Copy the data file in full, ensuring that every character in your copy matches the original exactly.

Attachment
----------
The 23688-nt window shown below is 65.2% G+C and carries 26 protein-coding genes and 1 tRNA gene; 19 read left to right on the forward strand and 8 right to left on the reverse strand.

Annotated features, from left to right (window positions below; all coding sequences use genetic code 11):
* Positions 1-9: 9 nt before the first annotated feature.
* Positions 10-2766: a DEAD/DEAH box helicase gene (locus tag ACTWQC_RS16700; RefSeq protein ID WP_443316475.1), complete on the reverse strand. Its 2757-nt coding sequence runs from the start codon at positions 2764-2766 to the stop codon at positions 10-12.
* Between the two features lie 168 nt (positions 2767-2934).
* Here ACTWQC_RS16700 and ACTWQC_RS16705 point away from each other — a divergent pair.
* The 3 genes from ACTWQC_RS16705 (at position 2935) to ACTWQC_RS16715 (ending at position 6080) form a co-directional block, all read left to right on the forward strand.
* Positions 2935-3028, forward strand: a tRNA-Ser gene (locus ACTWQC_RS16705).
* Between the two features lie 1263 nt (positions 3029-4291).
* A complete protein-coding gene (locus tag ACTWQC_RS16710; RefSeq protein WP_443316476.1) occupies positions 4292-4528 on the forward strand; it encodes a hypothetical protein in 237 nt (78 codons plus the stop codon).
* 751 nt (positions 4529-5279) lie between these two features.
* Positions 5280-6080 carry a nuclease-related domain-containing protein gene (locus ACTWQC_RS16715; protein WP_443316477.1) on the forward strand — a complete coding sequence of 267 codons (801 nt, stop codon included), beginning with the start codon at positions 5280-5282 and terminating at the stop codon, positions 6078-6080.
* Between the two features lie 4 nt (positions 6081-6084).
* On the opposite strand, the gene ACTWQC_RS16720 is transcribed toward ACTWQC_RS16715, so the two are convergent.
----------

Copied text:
The 23688-nt window shown below is 65.2% G+C and carries 26 protein-coding genes and 1 tRNA gene; 19 read left to right on the forward strand and 8 right to left on the reverse strand.

Annotated features, from left to right (window positions below; all coding sequences use genetic code 11):
* Positions 1-9: 9 nt before the first annotated feature.
* Positions 10-2766: a DEAD/DEAH box helicase gene (locus tag ACTWQC_RS16700; RefSeq protein ID WP_443316475.1), complete on the reverse strand. Its 2757-nt coding sequence runs from the start codon at positions 2764-2766 to the stop codon at positions 10-12.
* Between the two features lie 168 nt (positions 2767-2934).
* Here ACTWQC_RS16700 and ACTWQC_RS16705 point away from each other — a divergent pair.
* The 3 genes from ACTWQC_RS16705 (at position 2935) to ACTWQC_RS16715 (ending at position 6080) form a co-directional block, all read left to right on the forward strand.
* Positions 2935-3028, forward strand: a tRNA-Ser gene (locus ACTWQC_RS16705).
* Between the two features lie 1263 nt (positions 3029-4291).
* A complete protein-coding gene (locus tag ACTWQC_RS16710; RefSeq protein WP_443316476.1) occupies positions 4292-4528 on the forward strand; it encodes a hypothetical protein in 237 nt (78 codons plus the stop codon).
* 751 nt (positions 4529-5279) lie between these two features.
* Positions 5280-6080 carry a nuclease-related domain-containing protein gene (locus ACTWQC_RS16715; protein WP_443316477.1) on the forward strand — a complete coding sequence of 267 codons (801 nt, stop codon included), beginning with the start codon at positions 5280-5282 and terminating at the stop codon, positions 6078-6080.
* Between the two features lie 4 nt (positions 6081-6084).
* On the opposite strand, the gene ACTWQC_RS16720 is transcribed toward ACTWQC_RS16715, so the two are convergent.